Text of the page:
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Brussels: Ulema to discuss the adaptation of Islamic jurisprudence to the European context

Thursday, 07 May 2015

Several Ulema and researchers met in Brussels to discuss ways to adapt Islamic jurisprudence to the European context and provide clear answers, unequivocally, to the many questions of Muslims in Europe.

For Khalid Hajji, president of the Board of the European Council of Moroccan Ulema, which is behind this two-day debate, the influence of the European reality on the jurisprudence for minorities (Muslims in Europe ) is now of paramount importance.

This influence is visible in the way the Ulema deal with legal opinions, he insisted on the need to rethink the relationship of each religion with international law and that of Muslims with the European population.

“We must, in a world where there is no geographic boundaries see how far the jurisprudence of minorities may accompany the Muslims in Europe, without destabilizing the relationship with the society in which they live and which are subject to laws that govern the differences”, said Hajji.

From this, the role of jurisprudence is to propose practical solutions for the major questions of Muslims, noting that case law cannot therefore be frozen, but should be consistent with the current social reality and religious texts.

He cited the example for the purpose of naturalization, recalling that there 'was a time when the ulema banned it, but now this issue is over,' 'mainly because of the confrontation with the reality of the Muslims in European societies.

For Tujgani Taher, president of the CEOM, jurisprudence of minorities, also called jurisprudence of coexistence or citizenship, poses difficult questions since the person entitled to exercise this jurisprudence is confronted on one hand, to real issues related to jurisprudence and on the other, to issues that find their justification in the European context.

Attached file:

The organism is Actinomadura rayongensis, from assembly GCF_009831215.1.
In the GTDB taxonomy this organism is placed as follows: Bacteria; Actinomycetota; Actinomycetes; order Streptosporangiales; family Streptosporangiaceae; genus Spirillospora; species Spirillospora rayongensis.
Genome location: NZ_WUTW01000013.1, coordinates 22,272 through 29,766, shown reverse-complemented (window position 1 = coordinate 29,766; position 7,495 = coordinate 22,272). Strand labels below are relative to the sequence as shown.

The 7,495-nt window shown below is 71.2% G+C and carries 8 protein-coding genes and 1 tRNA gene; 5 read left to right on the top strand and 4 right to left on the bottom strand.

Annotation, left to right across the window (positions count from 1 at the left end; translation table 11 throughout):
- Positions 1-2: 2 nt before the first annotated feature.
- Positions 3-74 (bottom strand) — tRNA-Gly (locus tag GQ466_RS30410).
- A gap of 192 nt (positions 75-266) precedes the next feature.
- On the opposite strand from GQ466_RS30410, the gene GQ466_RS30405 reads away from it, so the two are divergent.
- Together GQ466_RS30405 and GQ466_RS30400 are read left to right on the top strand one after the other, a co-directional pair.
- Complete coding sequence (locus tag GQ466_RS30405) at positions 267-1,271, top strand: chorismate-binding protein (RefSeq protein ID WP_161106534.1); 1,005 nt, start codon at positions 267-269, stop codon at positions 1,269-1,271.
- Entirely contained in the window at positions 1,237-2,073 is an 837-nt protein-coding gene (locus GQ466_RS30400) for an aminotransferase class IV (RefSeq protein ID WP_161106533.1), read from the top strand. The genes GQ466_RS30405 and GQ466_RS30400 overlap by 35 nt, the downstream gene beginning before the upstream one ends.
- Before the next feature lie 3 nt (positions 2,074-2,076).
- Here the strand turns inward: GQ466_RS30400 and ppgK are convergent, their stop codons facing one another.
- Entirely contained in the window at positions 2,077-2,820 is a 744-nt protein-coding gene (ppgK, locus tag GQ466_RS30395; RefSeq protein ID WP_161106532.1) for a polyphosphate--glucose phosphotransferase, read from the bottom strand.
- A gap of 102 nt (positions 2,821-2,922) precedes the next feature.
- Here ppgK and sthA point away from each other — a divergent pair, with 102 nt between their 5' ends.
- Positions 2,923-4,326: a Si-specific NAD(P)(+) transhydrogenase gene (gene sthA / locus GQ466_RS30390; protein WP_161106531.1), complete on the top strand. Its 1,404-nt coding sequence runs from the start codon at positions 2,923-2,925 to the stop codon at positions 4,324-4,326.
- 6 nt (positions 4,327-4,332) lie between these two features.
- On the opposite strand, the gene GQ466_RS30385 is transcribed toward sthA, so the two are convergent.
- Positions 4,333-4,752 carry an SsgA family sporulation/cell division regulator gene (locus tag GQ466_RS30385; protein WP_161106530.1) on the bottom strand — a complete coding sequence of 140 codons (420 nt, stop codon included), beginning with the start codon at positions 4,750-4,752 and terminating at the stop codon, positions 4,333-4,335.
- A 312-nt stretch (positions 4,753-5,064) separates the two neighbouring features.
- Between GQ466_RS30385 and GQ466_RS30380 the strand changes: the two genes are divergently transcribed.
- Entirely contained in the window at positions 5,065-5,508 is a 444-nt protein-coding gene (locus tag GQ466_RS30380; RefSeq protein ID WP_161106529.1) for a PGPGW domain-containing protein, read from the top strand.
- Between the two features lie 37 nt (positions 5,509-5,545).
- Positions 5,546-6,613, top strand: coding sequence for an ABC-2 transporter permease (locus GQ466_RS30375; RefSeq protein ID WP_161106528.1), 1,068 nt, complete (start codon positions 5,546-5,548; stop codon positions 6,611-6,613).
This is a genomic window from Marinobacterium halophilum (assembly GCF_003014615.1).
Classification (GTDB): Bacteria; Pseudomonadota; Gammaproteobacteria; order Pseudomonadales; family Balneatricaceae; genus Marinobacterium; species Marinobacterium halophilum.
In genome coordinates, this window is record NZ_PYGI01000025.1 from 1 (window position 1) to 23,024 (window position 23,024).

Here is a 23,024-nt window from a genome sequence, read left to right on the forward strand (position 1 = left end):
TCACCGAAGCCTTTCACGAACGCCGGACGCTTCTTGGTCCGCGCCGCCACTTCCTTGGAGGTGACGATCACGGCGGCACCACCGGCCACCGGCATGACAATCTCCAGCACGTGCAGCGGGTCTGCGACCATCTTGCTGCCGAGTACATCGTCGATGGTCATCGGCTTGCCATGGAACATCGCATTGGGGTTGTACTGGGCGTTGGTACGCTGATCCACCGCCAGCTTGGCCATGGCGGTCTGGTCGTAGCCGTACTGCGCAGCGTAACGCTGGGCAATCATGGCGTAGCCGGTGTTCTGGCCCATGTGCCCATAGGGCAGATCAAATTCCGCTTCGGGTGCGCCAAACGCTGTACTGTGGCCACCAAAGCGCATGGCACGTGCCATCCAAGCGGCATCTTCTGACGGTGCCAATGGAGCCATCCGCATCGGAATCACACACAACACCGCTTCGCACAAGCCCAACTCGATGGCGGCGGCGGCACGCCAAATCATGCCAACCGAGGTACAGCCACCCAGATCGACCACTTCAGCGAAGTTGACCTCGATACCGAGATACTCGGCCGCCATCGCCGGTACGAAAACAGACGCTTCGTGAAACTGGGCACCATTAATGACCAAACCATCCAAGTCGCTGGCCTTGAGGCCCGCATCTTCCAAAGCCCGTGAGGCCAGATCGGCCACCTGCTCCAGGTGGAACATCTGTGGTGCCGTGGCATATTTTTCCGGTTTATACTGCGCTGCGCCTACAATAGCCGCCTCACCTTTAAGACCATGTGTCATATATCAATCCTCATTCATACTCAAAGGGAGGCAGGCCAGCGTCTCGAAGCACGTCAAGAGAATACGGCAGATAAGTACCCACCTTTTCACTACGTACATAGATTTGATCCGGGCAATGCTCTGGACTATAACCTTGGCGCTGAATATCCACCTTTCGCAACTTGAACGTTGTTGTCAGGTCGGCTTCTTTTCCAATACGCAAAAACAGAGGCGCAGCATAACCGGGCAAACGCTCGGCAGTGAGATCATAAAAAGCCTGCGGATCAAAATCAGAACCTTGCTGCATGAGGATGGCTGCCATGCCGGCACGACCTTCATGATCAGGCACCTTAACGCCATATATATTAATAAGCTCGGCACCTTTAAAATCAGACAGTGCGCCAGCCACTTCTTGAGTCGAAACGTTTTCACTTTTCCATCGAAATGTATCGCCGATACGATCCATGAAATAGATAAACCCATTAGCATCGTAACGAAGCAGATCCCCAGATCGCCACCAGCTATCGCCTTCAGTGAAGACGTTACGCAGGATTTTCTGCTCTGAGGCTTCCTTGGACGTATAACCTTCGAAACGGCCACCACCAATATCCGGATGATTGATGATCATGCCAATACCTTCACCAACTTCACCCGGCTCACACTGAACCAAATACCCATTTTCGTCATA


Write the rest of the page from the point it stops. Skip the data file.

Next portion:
Thus, before issuing religious opinions, the ulama are required to have a perfect and comprehensive understanding of the European reality. Because, he explained, many religious opinions shall not be applicable to all times and all countries.

It is therefore imperative to reconsider religious jurisprudence as practiced today by some, to better support the rapid changes in society and the laws of host countries, pleaded Mr. Tujgani, emphasizing the need to address the understanding of the history of European thought, the specificities of each country and the nature of institutions.

In the same vein, El Fassi El Fihri Idris, professor at the University of al-Qarawiyyin, said that the perfect knowledge of the context is a prerequisite before producing a religious opinion, noting that when the ulema can change their religious view as long as they do not violate the religious text.

The conference, which brings together researchers from many countries, will debate during two days many topics related to diachronic and synchronic approaches of Islamic jurisprudence, the specifics of the legal status of Islam in Europe, the foundations of jurisprudence of minorities and applications of Islamic jurisprudence.

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